The narrator of Louis Spohr's Six German Songs for soprano, clarinet and piano yearns for a quiet withdrawal from the world. But the real-life sufferer of oblivion is Spohr himself.
Spohr's rarely heard songs, which hover between unbearably cloying sweetness and simple charm, were given a sensitive reading by Rosa Lamoreaux at the American Goethe Society's Christmas concert Wednesday night. Sometimes there was a problem in maintaining balance among Lamoreaux, clarinetist Claire Eichhorn's assertive piping and pianist Margaret Otwell's lightweight playing.
Another forgotten German Romantic, Peter Cornelius, was given a nod. "The Christmas Songs," Op. 8, are wonderfully expressive art songs. The charming nostalgia of Gordon Jacobs's Three Songs for Soprano and Clarinet also suited the mood well.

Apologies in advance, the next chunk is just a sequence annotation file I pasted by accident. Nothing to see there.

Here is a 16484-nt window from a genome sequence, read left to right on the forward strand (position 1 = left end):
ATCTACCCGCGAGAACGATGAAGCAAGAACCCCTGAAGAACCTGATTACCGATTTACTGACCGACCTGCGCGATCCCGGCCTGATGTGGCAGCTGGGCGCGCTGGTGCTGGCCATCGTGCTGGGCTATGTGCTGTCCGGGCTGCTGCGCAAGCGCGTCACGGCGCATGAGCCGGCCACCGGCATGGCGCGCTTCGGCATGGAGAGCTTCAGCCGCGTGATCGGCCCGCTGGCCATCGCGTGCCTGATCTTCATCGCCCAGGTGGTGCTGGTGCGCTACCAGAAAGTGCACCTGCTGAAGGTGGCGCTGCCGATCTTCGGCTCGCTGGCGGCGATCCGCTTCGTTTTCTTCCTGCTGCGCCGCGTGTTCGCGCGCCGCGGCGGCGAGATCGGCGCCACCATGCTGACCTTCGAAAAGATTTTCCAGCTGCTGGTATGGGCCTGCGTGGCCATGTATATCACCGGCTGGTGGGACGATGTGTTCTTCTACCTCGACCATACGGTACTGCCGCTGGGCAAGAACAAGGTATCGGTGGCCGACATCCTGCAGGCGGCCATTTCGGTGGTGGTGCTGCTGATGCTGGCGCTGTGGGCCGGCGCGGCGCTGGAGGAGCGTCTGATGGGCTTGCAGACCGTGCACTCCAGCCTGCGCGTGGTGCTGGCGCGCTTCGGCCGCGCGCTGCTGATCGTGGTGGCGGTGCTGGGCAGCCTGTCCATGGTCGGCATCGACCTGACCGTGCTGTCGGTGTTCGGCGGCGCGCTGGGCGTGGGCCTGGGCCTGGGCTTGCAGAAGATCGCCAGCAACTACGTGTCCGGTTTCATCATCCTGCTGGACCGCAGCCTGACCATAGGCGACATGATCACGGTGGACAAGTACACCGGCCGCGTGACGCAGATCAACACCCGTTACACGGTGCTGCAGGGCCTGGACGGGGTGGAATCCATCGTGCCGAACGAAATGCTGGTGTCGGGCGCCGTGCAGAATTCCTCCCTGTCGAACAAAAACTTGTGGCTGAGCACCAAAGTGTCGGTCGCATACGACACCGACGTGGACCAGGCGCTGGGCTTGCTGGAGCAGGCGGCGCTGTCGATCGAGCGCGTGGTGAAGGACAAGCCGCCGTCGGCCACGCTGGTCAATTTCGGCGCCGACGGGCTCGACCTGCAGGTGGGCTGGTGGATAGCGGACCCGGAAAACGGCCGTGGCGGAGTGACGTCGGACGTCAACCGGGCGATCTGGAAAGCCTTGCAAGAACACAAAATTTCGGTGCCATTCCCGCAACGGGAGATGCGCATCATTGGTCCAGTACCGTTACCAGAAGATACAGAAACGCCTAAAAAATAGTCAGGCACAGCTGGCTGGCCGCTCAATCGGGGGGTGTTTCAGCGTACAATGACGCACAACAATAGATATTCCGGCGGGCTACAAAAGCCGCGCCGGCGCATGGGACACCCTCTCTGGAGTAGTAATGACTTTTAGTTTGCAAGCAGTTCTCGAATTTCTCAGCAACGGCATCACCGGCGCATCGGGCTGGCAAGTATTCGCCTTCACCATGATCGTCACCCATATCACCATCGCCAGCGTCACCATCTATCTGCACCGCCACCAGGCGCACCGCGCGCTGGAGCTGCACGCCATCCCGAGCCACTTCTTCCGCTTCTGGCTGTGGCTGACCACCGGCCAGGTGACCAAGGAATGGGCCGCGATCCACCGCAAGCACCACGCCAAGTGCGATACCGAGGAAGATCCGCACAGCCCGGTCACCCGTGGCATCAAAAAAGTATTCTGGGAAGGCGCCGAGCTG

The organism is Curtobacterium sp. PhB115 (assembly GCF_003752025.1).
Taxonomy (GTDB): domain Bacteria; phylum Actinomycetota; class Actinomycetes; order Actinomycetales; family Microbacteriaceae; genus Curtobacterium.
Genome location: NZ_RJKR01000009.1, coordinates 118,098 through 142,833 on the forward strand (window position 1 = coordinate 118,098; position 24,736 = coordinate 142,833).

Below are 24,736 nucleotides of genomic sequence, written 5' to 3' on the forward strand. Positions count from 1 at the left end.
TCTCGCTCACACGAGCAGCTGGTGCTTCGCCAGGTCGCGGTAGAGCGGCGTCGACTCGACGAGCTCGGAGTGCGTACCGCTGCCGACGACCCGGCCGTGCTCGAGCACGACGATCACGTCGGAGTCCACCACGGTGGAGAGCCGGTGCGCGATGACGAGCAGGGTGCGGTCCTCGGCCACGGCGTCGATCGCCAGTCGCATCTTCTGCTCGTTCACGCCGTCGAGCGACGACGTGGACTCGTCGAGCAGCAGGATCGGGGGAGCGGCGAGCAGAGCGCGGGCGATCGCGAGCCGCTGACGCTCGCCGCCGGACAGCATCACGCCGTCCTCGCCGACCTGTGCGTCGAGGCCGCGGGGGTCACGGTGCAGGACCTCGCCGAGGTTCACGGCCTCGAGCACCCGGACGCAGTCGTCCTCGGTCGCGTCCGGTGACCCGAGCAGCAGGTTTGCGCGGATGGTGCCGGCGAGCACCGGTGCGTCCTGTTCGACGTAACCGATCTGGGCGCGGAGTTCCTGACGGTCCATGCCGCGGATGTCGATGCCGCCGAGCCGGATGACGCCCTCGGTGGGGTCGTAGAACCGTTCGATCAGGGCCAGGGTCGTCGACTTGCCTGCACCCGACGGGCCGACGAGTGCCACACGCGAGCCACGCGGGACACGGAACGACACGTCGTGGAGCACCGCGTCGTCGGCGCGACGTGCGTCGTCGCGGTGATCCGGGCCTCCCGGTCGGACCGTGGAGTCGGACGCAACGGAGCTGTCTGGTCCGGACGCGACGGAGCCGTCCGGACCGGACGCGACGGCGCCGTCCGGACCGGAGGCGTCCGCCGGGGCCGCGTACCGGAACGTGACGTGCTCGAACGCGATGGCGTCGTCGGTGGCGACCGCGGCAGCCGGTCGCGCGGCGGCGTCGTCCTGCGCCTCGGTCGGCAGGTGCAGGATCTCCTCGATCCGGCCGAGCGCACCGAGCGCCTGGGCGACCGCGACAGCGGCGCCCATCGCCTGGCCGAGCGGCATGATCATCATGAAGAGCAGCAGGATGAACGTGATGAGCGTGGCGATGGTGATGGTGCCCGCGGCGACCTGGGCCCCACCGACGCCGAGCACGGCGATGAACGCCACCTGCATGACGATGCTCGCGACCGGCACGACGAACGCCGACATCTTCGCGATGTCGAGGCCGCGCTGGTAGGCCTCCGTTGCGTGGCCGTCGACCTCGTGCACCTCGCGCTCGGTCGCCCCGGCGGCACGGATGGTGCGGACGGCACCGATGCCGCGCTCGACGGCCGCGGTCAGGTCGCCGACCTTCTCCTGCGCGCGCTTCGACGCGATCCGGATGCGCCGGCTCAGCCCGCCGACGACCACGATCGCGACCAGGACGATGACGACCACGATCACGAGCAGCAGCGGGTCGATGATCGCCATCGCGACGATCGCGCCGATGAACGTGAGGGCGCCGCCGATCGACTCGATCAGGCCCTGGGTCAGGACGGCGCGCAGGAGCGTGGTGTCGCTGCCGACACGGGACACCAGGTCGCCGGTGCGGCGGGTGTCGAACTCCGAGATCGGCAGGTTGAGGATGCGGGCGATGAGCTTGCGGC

Although this event was billed as a Christmas concert, it was also a voice recital by one of this city's hardest-working sopranos. Vocal strain must have caused the ragged ending of "Exsultate, jubilate," K. 165. But one wants to hear more from this most Mozartean of singers than a string of silvery "hallelujahs." With luck it won't be long before Lamoreaux bounds onstage as Despina or Zerlina.
To conclude, the Chamber Artists of Washington led a bilingual Weihnachtslieder sing-along. Fueled by rich sweets, a warm blast of gemuetlichkeit pervaded the stark, drafty German Embassy hall. Curiously, a Goethe Society representative insisted on delivering biographical notes in Deutsch; thus, only German-speakers were privy to the Chamber Artists' credentials.